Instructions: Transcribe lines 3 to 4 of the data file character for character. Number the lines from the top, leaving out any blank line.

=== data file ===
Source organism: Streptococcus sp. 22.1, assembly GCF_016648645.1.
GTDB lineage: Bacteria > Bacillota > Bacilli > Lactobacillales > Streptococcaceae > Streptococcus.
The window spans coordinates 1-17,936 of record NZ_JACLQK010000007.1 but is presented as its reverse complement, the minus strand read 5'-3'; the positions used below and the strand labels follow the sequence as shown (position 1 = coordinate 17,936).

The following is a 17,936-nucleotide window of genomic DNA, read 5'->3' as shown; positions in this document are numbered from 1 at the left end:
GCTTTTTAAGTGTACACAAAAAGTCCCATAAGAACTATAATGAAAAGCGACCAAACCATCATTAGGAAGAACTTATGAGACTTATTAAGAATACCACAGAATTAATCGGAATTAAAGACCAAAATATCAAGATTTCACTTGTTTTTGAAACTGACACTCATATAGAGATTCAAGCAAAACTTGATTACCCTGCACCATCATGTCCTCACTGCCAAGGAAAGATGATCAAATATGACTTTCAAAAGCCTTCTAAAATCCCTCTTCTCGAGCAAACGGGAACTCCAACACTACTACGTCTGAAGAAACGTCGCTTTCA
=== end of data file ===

The window spans coordinates 1-17,936 of record NZ_JACLQK010000007.1 but is presented as its reverse complement, the minus strand read 5'-3'; the positions used below and the strand labels follow the sequence as shown (position 1 = coordinate 17,936).

The following is a 17,936-nucleotide window of genomic DNA, read 5'->3' as shown; positions in this document are numbered from 1 at the left end: